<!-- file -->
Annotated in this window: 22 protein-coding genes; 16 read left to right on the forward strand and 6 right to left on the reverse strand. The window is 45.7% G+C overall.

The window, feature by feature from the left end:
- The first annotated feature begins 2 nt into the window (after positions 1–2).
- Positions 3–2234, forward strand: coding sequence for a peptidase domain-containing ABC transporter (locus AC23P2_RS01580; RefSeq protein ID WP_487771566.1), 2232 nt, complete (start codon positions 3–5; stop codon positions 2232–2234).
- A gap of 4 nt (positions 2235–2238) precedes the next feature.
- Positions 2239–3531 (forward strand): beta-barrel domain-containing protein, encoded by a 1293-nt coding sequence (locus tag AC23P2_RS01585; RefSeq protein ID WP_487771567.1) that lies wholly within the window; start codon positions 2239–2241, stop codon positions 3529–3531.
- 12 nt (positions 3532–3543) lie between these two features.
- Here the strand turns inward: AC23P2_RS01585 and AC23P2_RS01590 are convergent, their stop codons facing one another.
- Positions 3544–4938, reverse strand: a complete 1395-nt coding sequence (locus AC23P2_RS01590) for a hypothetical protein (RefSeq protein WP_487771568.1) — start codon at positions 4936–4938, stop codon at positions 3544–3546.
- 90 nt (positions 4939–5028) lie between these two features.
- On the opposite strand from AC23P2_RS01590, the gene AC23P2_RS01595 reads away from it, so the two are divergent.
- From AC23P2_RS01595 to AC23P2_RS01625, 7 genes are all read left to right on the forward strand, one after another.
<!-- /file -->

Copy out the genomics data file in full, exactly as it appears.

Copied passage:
Annotated in this window: 22 protein-coding genes; 16 read left to right on the forward strand and 6 right to left on the reverse strand. The window is 45.7% G+C overall.

The window, feature by feature from the left end:
- The first annotated feature begins 2 nt into the window (after positions 1–2).
- Positions 3–2234, forward strand: coding sequence for a peptidase domain-containing ABC transporter (locus AC23P2_RS01580; RefSeq protein ID WP_487771566.1), 2232 nt, complete (start codon positions 3–5; stop codon positions 2232–2234).
- A gap of 4 nt (positions 2235–2238) precedes the next feature.
- Positions 2239–3531 (forward strand): beta-barrel domain-containing protein, encoded by a 1293-nt coding sequence (locus tag AC23P2_RS01585; RefSeq protein ID WP_487771567.1) that lies wholly within the window; start codon positions 2239–2241, stop codon positions 3529–3531.
- 12 nt (positions 3532–3543) lie between these two features.
- Here the strand turns inward: AC23P2_RS01585 and AC23P2_RS01590 are convergent, their stop codons facing one another.
- Positions 3544–4938, reverse strand: a complete 1395-nt coding sequence (locus AC23P2_RS01590) for a hypothetical protein (RefSeq protein WP_487771568.1) — start codon at positions 4936–4938, stop codon at positions 3544–3546.
- 90 nt (positions 4939–5028) lie between these two features.
- On the opposite strand from AC23P2_RS01590, the gene AC23P2_RS01595 reads away from it, so the two are divergent.
- From AC23P2_RS01595 to AC23P2_RS01625, 7 genes are all read left to right on the forward strand, one after another.